Clytius roared so loudly that a half dozen stelae fell from the ceiling and shattered.

  “That was for my brother, Nico,” Hazel gasped. “And for destroying my father’s altar. ”

  You have forfeited your right to a quick death, the giant snarled. I will suffocate you in darkness, slowly, painfully. Hecate
cannot help you. NO ONE can help you!

  The goddess raised her torches. “I would not be so certain, Clytius. Hazel’s friends simply needed a little time to reach her—time you have given them with your boasting and bragging. ”

  Clytius snorted. What friends? These weaklings? They are no challenge.

  In front of Hazel, the air rippled. The Mist thickened, creating a doorway, and four people stepped through.

  Hazel wept with relief. Frank’s arm was bleeding and bandaged, but he was alive. Next to him stood Nico, Piper, and Jason—all with their swords drawn.

  “Sorry we’re late,” Jason said. “Is this the guy who needs killing?”

  HAZEL ALMOST FELT SORRY FOR CLYTIUS.

  They attacked him from every direction—Leo shooting fire at his legs, Frank and Piper jabbing at his chest, Jason flying into the air and kicking him in the face. Hazel was proud to see how well Piper remembered her sword-fighting lessons.

  Each time the giant’s smoky veil started creeping around one of them, Nico was there, slashing through it, drinking in the darkness with his Stygian blade.

  Percy and Annabeth were on their feet, looking weak and dazed, but their swords were drawn. When did Annabeth get a sword? And what was it made of—ivory? They looked like they wanted to help, but there was no need. The giant was surrounded.

  Clytius snarled, turning back and forth as if he couldn’t decide which of them to kill first. Wait! Hold still! No! Ouch!

  The darkness around him dispelled completely, leaving nothing to protect him except his battered armor. Ichor oozed from a dozen wounds. The damage healed almost as fast as it was inflicted, but Hazel could tell the giant was tiring.

  One last time Jason flew at him, kicking him in the chest, and the giant’s breastplate shattered. Clytius staggered backward. His sword dropped to the floor. He fell to his knees, and the demigods encircled him.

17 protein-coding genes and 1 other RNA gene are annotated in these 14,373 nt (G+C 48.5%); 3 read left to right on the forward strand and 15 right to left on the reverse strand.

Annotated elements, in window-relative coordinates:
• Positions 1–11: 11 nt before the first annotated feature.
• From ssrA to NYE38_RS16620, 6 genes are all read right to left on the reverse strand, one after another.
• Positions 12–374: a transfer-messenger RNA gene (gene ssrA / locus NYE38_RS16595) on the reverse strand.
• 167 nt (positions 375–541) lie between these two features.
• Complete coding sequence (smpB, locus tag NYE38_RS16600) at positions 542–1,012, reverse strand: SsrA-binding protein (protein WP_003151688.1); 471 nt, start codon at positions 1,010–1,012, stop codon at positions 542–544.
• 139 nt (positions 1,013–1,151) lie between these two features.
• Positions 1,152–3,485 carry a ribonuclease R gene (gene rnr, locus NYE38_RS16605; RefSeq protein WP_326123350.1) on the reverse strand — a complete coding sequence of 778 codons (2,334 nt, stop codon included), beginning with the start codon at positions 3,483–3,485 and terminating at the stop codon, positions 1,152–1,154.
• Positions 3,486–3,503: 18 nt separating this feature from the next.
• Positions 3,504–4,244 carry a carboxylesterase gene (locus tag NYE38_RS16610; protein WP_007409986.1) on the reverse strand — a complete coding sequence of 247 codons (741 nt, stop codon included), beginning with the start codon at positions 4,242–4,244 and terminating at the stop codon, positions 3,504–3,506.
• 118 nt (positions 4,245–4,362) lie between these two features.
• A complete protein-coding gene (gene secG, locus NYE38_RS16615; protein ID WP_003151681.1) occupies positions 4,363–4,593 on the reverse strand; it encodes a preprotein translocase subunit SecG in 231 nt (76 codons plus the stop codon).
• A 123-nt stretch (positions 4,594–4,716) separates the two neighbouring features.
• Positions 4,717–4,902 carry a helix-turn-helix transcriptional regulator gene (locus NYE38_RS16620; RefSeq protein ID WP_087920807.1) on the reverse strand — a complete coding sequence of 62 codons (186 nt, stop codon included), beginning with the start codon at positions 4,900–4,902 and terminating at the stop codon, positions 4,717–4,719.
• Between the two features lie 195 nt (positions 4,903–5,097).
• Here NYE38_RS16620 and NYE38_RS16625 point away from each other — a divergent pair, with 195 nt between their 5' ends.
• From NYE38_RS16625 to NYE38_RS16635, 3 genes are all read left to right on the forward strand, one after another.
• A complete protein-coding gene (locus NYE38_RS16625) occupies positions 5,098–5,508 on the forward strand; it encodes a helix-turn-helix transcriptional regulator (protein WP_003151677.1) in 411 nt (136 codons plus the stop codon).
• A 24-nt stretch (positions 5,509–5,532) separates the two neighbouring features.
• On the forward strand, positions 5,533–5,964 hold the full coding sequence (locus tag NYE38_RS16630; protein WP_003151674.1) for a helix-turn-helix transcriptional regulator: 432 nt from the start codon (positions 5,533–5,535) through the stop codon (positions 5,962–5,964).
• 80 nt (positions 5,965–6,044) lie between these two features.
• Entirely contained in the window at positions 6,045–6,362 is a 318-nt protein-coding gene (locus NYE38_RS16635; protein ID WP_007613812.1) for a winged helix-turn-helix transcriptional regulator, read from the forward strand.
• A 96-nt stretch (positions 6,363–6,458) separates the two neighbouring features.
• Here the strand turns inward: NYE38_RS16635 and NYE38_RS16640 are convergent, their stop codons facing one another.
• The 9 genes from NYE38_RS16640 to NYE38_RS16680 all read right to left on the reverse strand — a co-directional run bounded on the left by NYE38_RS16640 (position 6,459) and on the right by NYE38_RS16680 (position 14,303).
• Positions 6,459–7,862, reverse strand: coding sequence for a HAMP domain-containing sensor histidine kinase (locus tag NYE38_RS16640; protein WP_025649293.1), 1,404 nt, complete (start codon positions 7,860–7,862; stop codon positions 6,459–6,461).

Only then did Hecate step forward, her torches raised. Mist curled around the giant, hissing and bubbling as it touched his skin.

  “And so it ends,” Hecate said.

  It does not end. Clytius’s voice echoed from somewhere above, muffled and slurred. My brethren have risen. Gaea waits only for the blood of Olympus. It took all of you together to defeat me. What will you do when the Earth Mother opens her eyes?

  Hecate turned her torches upside down. She thrust them like daggers at Clytius’s head. The giant’s hair went up faster than dry tinder, spreading down his head and across his body until the heat of the bonfire made Hazel wince. Clytius fell without a sound, face-first in the rubble of Hades’s altar. His body crumbled to ashes.

  For a moment, no one spoke. Hazel heard a ragged, painful noise and realized it was her own breathing. Her side felt like it had been kicked in with a battering ram.

  The goddess Hecate faced her. “You should go now, Hazel Levesque. Lead your friends out of this place. ”

  Hazel gritted her teeth, trying to hold in her anger. “Just like that? No ‘thank you’? No ‘good work’?”

  The goddess tilted her head. Gale the weasel chittered—maybe a good-bye, maybe a warning—and disappeared in the folds of her mistress’s skirts.

  “You look in the wrong place for gratitude,” Hecate said. “As for ‘good work,’ that remains to be seen. Speed your way to Athens. Clytius was not wrong. The giants have risen—all of them, stronger than ever. Gaea is on the very edge of waking. The Feast of Hope will be poorly named unless you arrive to stop her. ”